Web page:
SSN on Facebook SSN on Twitter SSN on YouTube RSS Feed


Amendment 6: Rights of Crime Victims; Judges

October 8, 2018 - 6:00am

Ballot Language: Creates constitutional rights for victims of crime; requires courts to facilitate victims’ rights; authorizes victims to enforce their rights throughout criminal and juvenile justice processes. Requires judges and hearing officers to independently interpret statutes and rules rather than deferring to a government agency’s interpretation. Raises mandatory retirement age of state justices and judges from seventy to seventy-five years; deletes authorization to complete judicial term if one-half of term has been served by retirement age.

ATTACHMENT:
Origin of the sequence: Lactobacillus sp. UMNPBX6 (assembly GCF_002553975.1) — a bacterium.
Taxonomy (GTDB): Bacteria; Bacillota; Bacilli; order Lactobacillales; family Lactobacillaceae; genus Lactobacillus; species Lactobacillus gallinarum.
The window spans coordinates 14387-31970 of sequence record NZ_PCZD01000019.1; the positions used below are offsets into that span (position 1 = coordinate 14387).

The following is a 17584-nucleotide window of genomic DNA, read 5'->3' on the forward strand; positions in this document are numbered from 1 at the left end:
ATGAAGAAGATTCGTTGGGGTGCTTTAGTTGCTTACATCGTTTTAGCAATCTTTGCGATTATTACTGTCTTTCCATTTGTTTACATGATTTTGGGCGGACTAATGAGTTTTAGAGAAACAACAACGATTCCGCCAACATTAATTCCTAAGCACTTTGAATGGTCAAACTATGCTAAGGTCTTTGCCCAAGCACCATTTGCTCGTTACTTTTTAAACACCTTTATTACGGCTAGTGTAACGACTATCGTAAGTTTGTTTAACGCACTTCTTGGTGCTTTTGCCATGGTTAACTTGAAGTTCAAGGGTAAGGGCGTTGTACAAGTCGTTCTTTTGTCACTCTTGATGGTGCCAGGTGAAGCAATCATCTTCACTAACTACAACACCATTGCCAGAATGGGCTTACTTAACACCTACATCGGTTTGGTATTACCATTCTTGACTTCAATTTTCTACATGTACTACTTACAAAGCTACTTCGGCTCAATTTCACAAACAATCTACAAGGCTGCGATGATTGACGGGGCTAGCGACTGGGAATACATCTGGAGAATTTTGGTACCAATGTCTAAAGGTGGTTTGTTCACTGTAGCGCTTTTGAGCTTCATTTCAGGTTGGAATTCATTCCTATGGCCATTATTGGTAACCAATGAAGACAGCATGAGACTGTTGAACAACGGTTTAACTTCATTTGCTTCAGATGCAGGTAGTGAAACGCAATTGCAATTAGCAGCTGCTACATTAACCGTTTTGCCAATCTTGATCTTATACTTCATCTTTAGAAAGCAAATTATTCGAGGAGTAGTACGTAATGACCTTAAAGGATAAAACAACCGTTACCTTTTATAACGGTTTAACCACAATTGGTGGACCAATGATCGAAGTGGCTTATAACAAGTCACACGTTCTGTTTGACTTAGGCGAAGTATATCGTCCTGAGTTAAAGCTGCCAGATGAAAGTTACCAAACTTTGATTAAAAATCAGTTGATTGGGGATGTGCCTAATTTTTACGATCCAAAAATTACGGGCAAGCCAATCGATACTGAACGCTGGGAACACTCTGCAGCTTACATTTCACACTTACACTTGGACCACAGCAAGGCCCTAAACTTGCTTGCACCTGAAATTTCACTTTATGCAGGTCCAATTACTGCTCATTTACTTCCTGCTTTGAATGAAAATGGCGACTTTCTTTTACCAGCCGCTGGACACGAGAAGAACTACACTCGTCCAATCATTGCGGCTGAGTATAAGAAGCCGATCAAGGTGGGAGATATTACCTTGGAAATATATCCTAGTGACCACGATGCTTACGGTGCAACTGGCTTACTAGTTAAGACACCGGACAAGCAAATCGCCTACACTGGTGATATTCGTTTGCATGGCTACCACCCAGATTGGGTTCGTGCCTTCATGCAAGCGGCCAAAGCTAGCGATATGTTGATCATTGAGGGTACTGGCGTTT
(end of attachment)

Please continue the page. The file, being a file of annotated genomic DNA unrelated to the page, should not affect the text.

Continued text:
How The Amendment Reached The Ballot: Constitution Revision Commission

What Your Vote Means: A Yes vote on this measure: (1) adds rights for crime victims, collectively known as Marsy’s Law, to the Florida Constitution; (2) requires that state courts independently interpret statutes rather than deferring to administrative agencies; and (3) raises the retirement age for judges from 70 to 75. A No vote on this measure: (1) retains the status quo on constitutional rights of crime victims; (2) allows judges to continue the pattern of deference shown towards agencies; and (3) maintains the current mandatory retirement age for judges.